Ninety percent of the time, we live solely with our own thoughts. Sometimes we are entertaining someone else’s thoughts—when we read a book, watch a movie, engage in conversation, or listen to a podcast—but during most of our waking hours, we only hear our own “voice.”
Our thoughts are enormously powerful; they affect and influence our behavior and eventually shape our lives. So let’s develop a disciplined mind.
A disciplined mind is a mind under control. It is structured. It is monitored and regulated. It has boundaries. It is not like an undisciplined dog that gets out of the backyard; it is trained.
A disciplined mind is progressive, it is moving from point A to point B. It’s not like running on a treadmill, expending a lot of energy but going nowhere.
The first step in disciplining your mind is to constantly be aware of what you’re thinking. Think about what you’re thinking. Analyze your thoughts as if you were an editor editing a manuscript. Or, observe your thoughts as if you were another person who has been assigned to monitor and record your thoughts. Only then can we begin to regulate and train our minds; you can’t manage what you don’t know.
One aspect of training my mind that I’ve worked on for several years is: I don’t want to rethink a thought I’ve already had. There is no value in continuing to replay a “tape” that has played before. It takes up “space” in my mind and it wastes time I could otherwise use thinking new thoughts.
Similarly, think about the downside of reading just one book, over and over. The same stories, the same phrases, a singular perspective, nothing new or more developed. That might lead to a mental mortuary and a narrow-minded life. We suffer the same disadvantage when we think the same thoughts over and over again.
Or, imagine being incarcerated with one other person for many years and only hearing his thoughts and stories, over and over again.
I’m trying to train my thought-life to include not thinking thoughts that I’ve thought before.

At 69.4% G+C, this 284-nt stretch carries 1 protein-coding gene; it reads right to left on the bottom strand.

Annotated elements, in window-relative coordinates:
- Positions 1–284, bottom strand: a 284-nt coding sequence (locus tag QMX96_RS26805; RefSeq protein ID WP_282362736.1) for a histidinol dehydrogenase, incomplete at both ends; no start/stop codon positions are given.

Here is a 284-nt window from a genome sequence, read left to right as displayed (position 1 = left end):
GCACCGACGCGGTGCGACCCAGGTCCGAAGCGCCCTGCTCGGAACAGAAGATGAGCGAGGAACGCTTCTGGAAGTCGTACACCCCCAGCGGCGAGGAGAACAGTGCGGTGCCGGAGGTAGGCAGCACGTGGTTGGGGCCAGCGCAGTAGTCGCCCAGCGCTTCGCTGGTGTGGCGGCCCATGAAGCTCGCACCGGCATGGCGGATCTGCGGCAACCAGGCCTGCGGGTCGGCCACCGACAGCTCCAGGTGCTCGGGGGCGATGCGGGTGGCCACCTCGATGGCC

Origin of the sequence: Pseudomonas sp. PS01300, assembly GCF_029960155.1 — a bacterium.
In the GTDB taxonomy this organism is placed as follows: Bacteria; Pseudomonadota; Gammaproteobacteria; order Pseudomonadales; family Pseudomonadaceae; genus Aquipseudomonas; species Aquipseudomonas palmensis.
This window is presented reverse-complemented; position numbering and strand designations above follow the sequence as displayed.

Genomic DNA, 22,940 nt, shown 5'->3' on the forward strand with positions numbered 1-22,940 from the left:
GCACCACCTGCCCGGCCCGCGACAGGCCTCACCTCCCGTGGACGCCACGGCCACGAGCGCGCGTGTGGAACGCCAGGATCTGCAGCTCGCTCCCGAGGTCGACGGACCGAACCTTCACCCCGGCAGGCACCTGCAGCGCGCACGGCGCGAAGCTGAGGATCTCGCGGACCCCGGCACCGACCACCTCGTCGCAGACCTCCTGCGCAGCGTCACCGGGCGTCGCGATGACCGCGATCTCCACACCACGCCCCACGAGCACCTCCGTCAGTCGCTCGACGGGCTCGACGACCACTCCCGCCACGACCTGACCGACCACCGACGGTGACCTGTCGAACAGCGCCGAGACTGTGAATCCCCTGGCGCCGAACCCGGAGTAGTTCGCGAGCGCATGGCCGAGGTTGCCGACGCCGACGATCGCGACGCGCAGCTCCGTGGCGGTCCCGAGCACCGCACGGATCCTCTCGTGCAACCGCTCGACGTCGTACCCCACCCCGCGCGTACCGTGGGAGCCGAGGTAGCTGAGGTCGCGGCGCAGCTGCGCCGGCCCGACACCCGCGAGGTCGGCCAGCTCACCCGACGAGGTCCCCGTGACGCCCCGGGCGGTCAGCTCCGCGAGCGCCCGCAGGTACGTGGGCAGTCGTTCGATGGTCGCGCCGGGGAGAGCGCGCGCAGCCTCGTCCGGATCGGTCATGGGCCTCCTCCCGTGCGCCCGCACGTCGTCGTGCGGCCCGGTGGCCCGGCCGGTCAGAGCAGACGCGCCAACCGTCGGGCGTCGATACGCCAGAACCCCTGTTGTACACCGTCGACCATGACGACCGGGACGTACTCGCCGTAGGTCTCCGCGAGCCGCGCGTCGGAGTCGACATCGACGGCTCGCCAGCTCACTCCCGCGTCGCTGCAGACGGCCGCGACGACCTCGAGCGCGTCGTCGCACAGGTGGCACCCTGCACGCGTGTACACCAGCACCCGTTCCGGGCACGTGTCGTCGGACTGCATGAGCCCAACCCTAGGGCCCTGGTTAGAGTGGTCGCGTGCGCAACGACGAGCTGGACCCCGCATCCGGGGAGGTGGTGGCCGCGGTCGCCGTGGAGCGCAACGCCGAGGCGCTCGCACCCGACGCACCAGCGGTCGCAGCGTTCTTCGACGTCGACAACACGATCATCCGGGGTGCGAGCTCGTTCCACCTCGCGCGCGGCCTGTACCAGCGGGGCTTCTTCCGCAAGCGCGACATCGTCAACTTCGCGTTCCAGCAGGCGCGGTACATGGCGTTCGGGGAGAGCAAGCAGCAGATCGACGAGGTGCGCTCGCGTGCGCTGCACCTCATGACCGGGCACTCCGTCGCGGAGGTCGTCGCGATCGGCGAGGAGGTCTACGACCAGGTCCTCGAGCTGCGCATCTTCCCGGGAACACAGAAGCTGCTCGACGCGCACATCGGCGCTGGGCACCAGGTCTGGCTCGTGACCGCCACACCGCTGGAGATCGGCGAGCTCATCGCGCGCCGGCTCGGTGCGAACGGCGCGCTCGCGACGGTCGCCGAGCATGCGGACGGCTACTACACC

I allow myself several exceptions:
- If I’m continuing to develop a thought I might allow myself to revisit a previous thought because there might be some overlap between old and new iterations of the thought. But I make sure I’m not just regurgitating old impressions.
- If a thought gives me pleasure I may rethink it. For instance, if I have a fond thought about spending time with my grandson, Benjamin, I will allow myself to replay that tape because it gives me joy.
- Sometimes I may need to be reminded of a principle or truth, or may need to share the thought with someone else. Professionals are required to do this often.
But given these exceptions, we should continually feed our minds with new thoughts. This is one of the joys and benefits of reading: we get to think another person’s thoughts. Also, when we engage in conversation with intellectually fresh people we encounter new thoughts.
We should avoid replaying mental tapes that coddle unhealthy messages which can produce mental and emotional unhealth (anxiety, suspicion, paranoia, insecurity, pride).
[reminder]What are your thoughts about this essay?[/reminder]
2 Replies to “An untrained mind – part one – don’t think the same thought twice”
Don, I’ve loved for years the saying: “Don’t believe everything you think.” For me, that means filtering my thoughts—even those I’ve had for years—through the grid of Scripture. Meditating on the truths of Scripture seems to fit in your third exception. Thanks, as always, for making me think.
Wayne, I love that statement, “Don’t believe everything you think.” Thanks for sharing your good thoughts and for our friendship. Don